If you are an IT professional who supports a SOLIDWORKS PDM installation, you already know that it has many features that enable the Engineering department to design their products faster and better; but from a purely IT perspective, it is a specialized file repository – a vault. This article will help you understand its structure, and how you can make sure your SOLIDWORKS PDM vault is properly backed up.
The Vault Structure
A PDM vault has two main components: a SQL Server database, that holds metadata, such as data card values, folder structures, users, groups, etc and the Archive Server, that contains all file contents. Note that the SOLIDWORKS PDM SQL Server database DOES NOT store any files at all, even though Microsoft SQL Server has the ability to store files. This is by design. We will discuss the implications from a backup point of view later on this article.
The diagram below shows a hypothetical conversation between a workstation with a PDM client installed, SQL Server and the Archive Server.
What really would be happening here is this:
- User browses to a file in the vault. So far, only SQL Server is involved. The folder structures, permissions, data card information, etc is all stored in the vault database. That includes the file entry, with the complete file information.
- Once a file is selected, one of the attributes that are returned by SQL Server is the file internal ID. The user will never see that, but that ID is what the PDM client software will use in the next step.
- If the user opens the file or simply goes to the Preview tab, the PDM client will make a request over TCP Port 3030 to the Archive Server. It will tell the Archive Server what file ID it needs and what version (typically, the latest).
- The Archive Server will return the file contents and the PDM client will store it in the local cache folder so the user can open or view that file.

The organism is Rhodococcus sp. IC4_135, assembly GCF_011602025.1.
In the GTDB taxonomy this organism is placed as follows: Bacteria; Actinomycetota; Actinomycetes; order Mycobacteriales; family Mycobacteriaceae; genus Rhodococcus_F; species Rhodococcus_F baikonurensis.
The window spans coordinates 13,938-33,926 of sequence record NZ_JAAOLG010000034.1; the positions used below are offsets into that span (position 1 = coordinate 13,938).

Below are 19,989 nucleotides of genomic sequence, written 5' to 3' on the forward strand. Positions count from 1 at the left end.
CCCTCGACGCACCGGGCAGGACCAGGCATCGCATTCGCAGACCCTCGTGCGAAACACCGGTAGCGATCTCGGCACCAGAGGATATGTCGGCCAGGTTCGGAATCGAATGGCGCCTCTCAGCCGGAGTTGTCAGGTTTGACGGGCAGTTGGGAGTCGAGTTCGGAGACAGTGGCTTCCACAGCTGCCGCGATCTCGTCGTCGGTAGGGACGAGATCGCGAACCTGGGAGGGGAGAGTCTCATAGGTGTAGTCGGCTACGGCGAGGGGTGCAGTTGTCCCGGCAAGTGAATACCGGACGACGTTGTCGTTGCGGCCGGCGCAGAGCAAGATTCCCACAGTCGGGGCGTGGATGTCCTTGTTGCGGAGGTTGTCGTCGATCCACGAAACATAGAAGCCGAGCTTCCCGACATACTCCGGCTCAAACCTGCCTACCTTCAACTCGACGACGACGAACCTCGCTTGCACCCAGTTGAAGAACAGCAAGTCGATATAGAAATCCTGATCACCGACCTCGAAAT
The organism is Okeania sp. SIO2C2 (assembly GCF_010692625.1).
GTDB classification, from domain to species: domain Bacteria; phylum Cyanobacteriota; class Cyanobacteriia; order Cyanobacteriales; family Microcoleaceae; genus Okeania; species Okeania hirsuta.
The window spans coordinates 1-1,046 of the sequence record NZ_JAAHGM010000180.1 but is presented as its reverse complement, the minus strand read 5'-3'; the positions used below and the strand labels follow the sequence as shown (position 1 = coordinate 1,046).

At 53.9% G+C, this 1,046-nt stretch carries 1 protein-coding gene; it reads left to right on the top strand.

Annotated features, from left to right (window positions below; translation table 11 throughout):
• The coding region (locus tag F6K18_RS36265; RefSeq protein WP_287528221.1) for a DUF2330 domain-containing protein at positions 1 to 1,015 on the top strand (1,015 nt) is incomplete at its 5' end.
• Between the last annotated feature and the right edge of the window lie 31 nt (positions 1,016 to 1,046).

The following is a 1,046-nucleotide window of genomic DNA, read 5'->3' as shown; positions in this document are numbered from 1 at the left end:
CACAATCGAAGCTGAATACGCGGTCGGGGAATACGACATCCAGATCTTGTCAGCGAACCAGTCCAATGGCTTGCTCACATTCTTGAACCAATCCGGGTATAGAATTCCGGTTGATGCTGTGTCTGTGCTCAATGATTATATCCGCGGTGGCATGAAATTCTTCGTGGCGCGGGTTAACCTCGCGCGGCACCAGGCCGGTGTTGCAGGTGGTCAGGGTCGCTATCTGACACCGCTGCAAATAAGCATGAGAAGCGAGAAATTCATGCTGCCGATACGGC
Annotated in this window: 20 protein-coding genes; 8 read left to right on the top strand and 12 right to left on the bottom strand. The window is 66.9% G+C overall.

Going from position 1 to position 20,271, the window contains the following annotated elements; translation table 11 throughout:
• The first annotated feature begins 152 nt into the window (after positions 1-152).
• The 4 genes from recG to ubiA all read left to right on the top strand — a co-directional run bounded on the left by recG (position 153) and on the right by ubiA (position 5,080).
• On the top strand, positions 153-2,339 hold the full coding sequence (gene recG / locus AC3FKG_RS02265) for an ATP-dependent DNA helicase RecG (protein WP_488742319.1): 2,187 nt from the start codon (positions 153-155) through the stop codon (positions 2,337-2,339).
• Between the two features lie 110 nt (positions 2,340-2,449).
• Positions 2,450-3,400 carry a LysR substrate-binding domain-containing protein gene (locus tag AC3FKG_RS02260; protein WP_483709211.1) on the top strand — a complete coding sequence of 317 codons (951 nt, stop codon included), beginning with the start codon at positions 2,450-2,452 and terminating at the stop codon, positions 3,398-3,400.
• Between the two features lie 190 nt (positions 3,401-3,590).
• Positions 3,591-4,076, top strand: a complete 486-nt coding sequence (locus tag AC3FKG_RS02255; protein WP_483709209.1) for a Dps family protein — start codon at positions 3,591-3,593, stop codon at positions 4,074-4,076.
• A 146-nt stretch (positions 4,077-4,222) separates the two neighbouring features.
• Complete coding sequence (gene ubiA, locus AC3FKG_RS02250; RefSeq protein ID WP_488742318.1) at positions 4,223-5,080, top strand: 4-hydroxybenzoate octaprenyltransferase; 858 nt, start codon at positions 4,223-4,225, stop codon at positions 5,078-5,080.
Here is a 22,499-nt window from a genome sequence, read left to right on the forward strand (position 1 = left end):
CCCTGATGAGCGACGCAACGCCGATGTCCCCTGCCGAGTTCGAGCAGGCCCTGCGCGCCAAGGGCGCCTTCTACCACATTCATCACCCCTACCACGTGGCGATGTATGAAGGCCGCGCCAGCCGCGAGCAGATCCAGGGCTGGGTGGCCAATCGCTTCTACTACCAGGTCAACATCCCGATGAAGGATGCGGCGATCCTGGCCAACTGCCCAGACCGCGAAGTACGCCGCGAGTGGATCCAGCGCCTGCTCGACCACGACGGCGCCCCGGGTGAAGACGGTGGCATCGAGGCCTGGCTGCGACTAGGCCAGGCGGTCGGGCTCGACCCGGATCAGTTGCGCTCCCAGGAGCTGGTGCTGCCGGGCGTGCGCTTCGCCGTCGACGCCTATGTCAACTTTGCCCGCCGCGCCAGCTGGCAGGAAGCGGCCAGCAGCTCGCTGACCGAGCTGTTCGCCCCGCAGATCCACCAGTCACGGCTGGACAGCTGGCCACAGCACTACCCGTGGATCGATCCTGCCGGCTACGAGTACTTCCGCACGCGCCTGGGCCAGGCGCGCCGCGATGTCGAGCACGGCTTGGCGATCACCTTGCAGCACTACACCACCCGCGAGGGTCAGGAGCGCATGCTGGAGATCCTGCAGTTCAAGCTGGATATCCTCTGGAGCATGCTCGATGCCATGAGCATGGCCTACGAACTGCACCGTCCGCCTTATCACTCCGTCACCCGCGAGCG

So, here are a few conclusions that we can draw from this:
- Each file in a SOLIDWORKS PDM vault is made of SQL data and file system data.
- Each version of a file in the vault is stored by the Archive Server as a separate file. In the example above, if the user had requested version 4 of that file instead of 5, the file transmitted by the Archive Server on step 4 would be different – it would be a different file, but that is transparent to the user.
How to create good backups
So, what does this all mean from a backup standpoint?
- A good PDM backup is made of the SQL Server database backup and the corresponding archives.
- Both must be synchronized, i.e. taken at the same time or at least within a short time interval.
Let’s consider a few scenarios where you need to restore a full back due to hardware failure.
If you take the SQL backups in the morning and the Archive backup at night, the SQL database will not know about the newer files and versions that the users added during the day. So when users browse the vault, they will not even see those newer files or versions, even though the Archive has them. Those archives will be orphaned. For all practical matters, the vault state is exactly what it was in the morning, when the SQL backup was taken.
And, if we had the opposite scenario, where the Archives are backed up in the morning and the SQL database at night? As you can probably guess at this point, PDM would show the latest data (all files that have been added during the day and latest versions too), but those newer versions would simply not exist in the Archive. So when a user tried to obtain them, he or she would get an error message at step 4.
NOTE: the database backup and the archive backup must be synchronized.
SOLIDWORKS PDM Backup Best Practices
So here are some good backup practices for your PDM vault.
The first advice is… hope for the best, but plan for the worst. If you do this, you can rest assured you will be able to restore your vault, even in catastrophic scenarios:
- Make daily backups.
- Make sure the SQL backup and the archive backup are synchronized.
- Test your backups periodically (e.g. monthly) to make sure your backups are good. You can use a test environment to do a full restore.
- Make sure your backups are stored in a different system than the production server. This could be a different server on your network or a backup device such as a tape drive, for instance.
- At least weekly, move a backup set physically to another building. No one wants a disaster to happen, but fires, flooding, etc can happen.